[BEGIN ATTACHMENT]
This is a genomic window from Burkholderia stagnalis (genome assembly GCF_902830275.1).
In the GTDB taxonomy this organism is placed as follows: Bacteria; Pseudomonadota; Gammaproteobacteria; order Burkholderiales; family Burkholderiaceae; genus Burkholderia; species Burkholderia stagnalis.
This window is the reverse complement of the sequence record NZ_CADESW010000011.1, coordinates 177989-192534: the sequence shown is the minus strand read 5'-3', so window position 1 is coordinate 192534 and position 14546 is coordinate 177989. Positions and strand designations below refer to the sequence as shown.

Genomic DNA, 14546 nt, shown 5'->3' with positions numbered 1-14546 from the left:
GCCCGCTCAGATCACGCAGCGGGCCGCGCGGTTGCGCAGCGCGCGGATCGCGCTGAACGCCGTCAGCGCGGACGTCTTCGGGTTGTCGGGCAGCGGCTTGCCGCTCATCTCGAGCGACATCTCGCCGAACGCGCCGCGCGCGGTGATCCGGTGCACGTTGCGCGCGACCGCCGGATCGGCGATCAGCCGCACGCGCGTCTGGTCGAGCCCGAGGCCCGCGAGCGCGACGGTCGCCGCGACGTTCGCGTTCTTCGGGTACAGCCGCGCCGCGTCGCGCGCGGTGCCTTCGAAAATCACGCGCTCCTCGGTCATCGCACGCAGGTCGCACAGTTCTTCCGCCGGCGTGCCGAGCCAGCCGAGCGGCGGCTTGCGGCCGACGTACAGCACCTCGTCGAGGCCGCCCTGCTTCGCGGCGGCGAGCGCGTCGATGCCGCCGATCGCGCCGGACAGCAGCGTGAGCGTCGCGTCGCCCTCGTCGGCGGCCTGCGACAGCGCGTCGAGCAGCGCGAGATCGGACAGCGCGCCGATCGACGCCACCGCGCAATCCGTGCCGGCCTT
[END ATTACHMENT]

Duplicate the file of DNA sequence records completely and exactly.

This is a genomic window from Burkholderia stagnalis (genome assembly GCF_902830275.1).
In the GTDB taxonomy this organism is placed as follows: Bacteria; Pseudomonadota; Gammaproteobacteria; order Burkholderiales; family Burkholderiaceae; genus Burkholderia; species Burkholderia stagnalis.
This window is the reverse complement of the sequence record NZ_CADESW010000011.1, coordinates 177989-192534: the sequence shown is the minus strand read 5'-3', so window position 1 is coordinate 192534 and position 14546 is coordinate 177989. Positions and strand designations below refer to the sequence as shown.

Genomic DNA, 14546 nt, shown 5'->3' with positions numbered 1-14546 from the left:
GCCCGCTCAGATCACGCAGCGGGCCGCGCGGTTGCGCAGCGCGCGGATCGCGCTGAACGCCGTCAGCGCGGACGTCTTCGGGTTGTCGGGCAGCGGCTTGCCGCTCATCTCGAGCGACATCTCGCCGAACGCGCCGCGCGCGGTGATCCGGTGCACGTTGCGCGCGACCGCCGGATCGGCGATCAGCCGCACGCGCGTCTGGTCGAGCCCGAGGCCCGCGAGCGCGACGGTCGCCGCGACGTTCGCGTTCTTCGGGTACAGCCGCGCCGCGTCGCGCGCGGTGCCTTCGAAAATCACGCGCTCCTCGGTCATCGCACGCAGGTCGCACAGTTCTTCCGCCGGCGTGCCGAGCCAGCCGAGCGGCGGCTTGCGGCCGACGTACAGCACCTCGTCGAGGCCGCCCTGCTTCGCGGCGGCGAGCGCGTCGATGCCGCCGATCGCGCCGGACAGCAGCGTGAGCGTCGCGTCGCCCTCGTCGGCGGCCTGCGACAGCGCGTCGAGCAGCGCGAGATCGGACAGCGCGCCGATCGACGCCACCGCGCAATCCGTGCCGGCCTT